In deciding where to focus our limited media resources, we researched which demographics are most open to the gospel. For this we talked with pastors, evangelists, lay soul winners and church administrators. We also researched what has been written on the subject. It turns out that people are most open to the gospel at specific times in their lives. In short, it is during periods of significant crisis and change that people are most open to the Gospel.
Across the Pacific, churches and individuals passionately work with people dealing with particular issues—abuse, depression, health. At another church it’s a different issue with a different demographic. We need to focus our media on a demographic that applies around the Pacific, so that when they come to our local church communities we can really meet their needs, regardless of what challenges in life they face.
“Wait a minute,” one of our team, Jared, said, “we’ve got something for young families.” “What do you mean?” I replied. “Well, think about it—virtually every church in the South Pacific has children’s programs and they are great. They involve singing, stories and often a craft.”
“You mean Sabbath School?” I responded. “Yeah. But you know, people pay good money to send their kids to secular programs like that. And we have these superb programs going on, week in, week out, all over the Pacific, for free! At nearly every church. And more than that. We’ve got Adventurers. We’ve got Pathfinders. We’ve got great schools, hospitals along with a host of other services and activities for families, including the world’s largest kids triathlon. We’ve got something pretty amazing!”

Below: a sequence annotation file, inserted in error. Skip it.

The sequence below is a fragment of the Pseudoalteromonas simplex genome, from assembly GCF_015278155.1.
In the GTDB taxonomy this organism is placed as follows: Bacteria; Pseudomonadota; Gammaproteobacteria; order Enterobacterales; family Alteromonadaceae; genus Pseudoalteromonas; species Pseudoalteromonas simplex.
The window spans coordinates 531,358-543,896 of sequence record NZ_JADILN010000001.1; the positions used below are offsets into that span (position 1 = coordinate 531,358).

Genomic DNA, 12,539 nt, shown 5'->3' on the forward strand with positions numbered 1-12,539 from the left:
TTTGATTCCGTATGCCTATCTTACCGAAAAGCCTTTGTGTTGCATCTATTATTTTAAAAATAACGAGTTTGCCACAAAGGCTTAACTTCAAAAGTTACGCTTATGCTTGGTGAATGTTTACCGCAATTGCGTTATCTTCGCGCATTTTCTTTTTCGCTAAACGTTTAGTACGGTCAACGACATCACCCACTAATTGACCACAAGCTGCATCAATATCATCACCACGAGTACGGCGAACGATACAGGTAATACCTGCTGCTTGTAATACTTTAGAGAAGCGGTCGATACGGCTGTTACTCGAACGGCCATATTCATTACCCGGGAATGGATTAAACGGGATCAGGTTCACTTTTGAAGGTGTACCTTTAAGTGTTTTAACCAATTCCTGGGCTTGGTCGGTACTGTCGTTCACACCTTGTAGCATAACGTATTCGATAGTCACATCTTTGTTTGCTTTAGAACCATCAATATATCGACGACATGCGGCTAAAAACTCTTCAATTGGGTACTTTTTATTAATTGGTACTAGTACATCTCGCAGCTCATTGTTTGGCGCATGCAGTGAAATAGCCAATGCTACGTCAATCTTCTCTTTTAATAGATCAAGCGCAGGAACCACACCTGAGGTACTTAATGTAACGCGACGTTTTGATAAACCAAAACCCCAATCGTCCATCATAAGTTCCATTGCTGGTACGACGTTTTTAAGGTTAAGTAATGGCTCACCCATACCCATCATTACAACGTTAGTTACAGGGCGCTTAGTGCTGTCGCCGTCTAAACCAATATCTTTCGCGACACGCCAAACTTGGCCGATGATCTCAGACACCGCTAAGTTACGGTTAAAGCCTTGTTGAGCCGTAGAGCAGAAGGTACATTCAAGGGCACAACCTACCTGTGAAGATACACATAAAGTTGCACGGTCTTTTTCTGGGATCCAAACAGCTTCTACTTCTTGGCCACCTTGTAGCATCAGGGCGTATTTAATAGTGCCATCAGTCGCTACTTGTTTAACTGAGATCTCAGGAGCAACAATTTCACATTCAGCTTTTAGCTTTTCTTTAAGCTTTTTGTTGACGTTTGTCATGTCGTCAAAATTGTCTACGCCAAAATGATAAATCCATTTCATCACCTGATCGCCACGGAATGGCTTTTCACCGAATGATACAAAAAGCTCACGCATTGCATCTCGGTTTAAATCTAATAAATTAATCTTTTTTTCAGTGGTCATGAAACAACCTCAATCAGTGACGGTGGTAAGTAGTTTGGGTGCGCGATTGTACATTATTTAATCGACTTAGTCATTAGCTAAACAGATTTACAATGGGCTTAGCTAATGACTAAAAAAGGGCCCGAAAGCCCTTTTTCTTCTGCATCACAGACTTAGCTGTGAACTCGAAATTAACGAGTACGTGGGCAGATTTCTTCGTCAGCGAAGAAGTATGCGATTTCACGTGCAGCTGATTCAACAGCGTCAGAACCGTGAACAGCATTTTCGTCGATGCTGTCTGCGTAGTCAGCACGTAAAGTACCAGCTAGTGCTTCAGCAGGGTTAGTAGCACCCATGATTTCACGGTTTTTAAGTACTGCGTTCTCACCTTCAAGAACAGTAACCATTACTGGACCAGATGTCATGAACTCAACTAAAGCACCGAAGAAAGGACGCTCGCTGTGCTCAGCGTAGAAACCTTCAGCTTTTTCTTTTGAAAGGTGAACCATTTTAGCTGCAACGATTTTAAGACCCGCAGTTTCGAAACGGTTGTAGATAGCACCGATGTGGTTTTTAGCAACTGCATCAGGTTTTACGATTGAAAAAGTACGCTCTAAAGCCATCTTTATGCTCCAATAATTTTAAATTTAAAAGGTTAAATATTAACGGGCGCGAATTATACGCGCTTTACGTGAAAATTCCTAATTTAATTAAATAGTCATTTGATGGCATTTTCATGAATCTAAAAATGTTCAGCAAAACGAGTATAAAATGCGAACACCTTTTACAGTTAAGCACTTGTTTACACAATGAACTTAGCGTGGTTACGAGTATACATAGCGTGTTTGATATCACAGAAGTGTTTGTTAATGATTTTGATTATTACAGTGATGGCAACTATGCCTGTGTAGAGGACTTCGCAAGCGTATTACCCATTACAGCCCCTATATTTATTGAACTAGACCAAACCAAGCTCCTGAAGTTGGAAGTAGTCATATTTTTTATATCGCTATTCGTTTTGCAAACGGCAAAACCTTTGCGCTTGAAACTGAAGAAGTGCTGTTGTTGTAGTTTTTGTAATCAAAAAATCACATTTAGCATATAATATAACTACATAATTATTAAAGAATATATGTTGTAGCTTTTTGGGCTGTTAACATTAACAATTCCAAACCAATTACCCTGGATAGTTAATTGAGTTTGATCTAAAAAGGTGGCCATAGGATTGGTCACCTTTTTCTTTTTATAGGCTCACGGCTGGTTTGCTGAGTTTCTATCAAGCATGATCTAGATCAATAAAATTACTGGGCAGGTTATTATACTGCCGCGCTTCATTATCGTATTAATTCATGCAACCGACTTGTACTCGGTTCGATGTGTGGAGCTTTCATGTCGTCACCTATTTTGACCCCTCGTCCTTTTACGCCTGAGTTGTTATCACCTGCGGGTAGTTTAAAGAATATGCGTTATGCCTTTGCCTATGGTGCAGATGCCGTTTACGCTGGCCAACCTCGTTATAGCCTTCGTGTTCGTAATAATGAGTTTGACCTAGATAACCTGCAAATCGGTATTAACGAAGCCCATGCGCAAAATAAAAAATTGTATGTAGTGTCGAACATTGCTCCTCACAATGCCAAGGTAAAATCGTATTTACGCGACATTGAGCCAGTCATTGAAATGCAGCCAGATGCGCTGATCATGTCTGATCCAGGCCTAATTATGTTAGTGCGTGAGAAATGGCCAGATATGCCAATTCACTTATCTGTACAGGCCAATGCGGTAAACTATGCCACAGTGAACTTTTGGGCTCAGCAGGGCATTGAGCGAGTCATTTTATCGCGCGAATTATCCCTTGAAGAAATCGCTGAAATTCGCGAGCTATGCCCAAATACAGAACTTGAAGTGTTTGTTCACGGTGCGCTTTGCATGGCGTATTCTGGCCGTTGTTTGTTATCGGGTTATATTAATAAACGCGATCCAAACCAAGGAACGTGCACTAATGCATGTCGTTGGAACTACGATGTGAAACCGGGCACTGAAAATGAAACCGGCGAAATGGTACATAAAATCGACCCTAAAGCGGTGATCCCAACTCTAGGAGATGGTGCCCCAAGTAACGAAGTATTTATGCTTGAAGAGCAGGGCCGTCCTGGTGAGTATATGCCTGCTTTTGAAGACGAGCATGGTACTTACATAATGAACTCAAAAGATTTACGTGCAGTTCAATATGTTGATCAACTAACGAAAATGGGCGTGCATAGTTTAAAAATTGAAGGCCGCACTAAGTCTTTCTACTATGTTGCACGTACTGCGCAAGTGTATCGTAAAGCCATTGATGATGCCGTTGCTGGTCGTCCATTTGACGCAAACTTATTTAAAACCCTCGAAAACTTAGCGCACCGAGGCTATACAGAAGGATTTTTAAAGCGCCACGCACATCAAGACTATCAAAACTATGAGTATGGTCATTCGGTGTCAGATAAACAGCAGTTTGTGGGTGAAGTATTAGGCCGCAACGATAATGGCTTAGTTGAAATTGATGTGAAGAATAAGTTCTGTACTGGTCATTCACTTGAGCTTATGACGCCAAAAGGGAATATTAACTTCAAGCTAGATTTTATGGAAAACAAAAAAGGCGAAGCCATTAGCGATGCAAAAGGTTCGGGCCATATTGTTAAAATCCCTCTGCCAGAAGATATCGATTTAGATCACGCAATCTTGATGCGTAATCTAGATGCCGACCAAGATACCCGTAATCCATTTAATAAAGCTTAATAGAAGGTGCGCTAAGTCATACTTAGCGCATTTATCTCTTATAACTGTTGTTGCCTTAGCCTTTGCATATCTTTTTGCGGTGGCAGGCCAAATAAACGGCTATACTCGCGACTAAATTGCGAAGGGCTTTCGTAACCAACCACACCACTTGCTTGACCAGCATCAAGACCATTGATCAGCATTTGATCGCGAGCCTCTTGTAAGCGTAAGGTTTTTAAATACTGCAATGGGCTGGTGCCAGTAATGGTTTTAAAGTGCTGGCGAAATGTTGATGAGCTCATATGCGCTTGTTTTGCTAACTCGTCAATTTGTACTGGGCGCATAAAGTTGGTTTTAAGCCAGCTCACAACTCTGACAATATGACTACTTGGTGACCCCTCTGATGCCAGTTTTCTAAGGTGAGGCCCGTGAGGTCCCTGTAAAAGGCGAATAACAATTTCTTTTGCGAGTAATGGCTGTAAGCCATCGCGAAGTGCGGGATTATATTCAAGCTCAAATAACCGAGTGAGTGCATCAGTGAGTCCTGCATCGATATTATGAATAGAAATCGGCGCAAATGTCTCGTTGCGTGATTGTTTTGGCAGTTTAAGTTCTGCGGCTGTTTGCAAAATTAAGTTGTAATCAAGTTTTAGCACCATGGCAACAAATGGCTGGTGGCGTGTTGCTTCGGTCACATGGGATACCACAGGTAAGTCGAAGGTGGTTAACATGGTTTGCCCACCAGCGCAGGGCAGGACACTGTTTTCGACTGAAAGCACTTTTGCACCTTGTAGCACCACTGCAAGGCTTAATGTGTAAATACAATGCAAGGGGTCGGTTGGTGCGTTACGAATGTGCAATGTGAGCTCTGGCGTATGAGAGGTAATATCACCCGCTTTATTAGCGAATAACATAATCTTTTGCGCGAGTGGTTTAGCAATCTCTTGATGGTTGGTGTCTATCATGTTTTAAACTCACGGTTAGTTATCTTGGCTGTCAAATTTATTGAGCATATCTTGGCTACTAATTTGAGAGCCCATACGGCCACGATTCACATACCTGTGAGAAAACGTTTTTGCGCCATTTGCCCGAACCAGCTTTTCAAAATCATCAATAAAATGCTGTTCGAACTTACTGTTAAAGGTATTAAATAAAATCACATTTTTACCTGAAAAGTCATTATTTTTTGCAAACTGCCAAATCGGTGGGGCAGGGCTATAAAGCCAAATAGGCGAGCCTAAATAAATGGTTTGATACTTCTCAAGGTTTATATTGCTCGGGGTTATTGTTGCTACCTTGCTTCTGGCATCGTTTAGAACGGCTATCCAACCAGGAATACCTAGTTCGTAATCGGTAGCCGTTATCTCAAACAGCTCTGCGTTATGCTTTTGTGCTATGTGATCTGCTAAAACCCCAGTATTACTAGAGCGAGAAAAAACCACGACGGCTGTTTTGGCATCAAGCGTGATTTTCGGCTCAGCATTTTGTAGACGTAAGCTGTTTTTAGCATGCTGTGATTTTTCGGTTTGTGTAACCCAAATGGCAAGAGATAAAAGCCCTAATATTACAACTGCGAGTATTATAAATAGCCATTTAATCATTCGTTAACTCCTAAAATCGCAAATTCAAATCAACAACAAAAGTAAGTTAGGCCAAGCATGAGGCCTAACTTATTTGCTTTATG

I have to admit, Jared had a point. If someone decides to drop into an Adventist Church because they were intrigued by a piece of media aimed at parents of young kids, we can be pretty certain that they’ll find something awesome for their children—and for themselves. No matter where in the Pacific they are.
At our most recent board meeting the members unanimously agreed: focusing our energies and media outreach on young families makes sense (not before some serious discussion and not before noting that most of the board members are at the young grandkids stage rather than the young kids stage).
So how do we make our media available to young families? Deloitte Consulting’s recent media report showed that the number one source of information and entertainment for the 20-35 year old demographic is . . .
Well, what do you imagine it is? I’ll give you a hint. It’s not obscure satellite TV networks. Indeed, it isn’t even TV. Or radio. Or print. The number one source is the internet. But you knew that already, didn’t you?